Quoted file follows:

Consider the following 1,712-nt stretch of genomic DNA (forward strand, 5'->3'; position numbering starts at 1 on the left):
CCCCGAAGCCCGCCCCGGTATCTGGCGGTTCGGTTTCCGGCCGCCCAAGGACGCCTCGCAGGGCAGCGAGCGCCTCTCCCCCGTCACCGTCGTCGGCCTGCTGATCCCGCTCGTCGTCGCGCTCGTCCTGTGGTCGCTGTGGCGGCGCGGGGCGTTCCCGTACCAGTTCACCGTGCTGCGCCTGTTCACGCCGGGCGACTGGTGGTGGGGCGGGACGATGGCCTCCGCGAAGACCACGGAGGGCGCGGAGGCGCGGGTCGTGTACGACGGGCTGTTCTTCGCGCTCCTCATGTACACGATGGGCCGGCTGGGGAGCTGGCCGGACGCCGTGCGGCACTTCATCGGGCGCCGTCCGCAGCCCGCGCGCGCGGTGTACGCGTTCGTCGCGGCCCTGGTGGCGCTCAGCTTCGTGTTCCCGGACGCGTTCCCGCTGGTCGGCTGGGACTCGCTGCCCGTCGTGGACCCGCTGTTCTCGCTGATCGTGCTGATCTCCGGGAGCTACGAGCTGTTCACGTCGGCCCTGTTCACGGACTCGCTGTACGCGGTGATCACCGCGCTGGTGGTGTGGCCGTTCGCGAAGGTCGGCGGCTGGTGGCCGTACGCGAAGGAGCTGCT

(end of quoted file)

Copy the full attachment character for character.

Consider the following 1,712-nt stretch of genomic DNA (forward strand, 5'->3'; position numbering starts at 1 on the left):
CCCCGAAGCCCGCCCCGGTATCTGGCGGTTCGGTTTCCGGCCGCCCAAGGACGCCTCGCAGGGCAGCGAGCGCCTCTCCCCCGTCACCGTCGTCGGCCTGCTGATCCCGCTCGTCGTCGCGCTCGTCCTGTGGTCGCTGTGGCGGCGCGGGGCGTTCCCGTACCAGTTCACCGTGCTGCGCCTGTTCACGCCGGGCGACTGGTGGTGGGGCGGGACGATGGCCTCCGCGAAGACCACGGAGGGCGCGGAGGCGCGGGTCGTGTACGACGGGCTGTTCTTCGCGCTCCTCATGTACACGATGGGCCGGCTGGGGAGCTGGCCGGACGCCGTGCGGCACTTCATCGGGCGCCGTCCGCAGCCCGCGCGCGCGGTGTACGCGTTCGTCGCGGCCCTGGTGGCGCTCAGCTTCGTGTTCCCGGACGCGTTCCCGCTGGTCGGCTGGGACTCGCTGCCCGTCGTGGACCCGCTGTTCTCGCTGATCGTGCTGATCTCCGGGAGCTACGAGCTGTTCACGTCGGCCCTGTTCACGGACTCGCTGTACGCGGTGATCACCGCGCTGGTGGTGTGGCCGTTCGCGAAGGTCGGCGGCTGGTGGCCGTACGCGAAGGAGCTGCT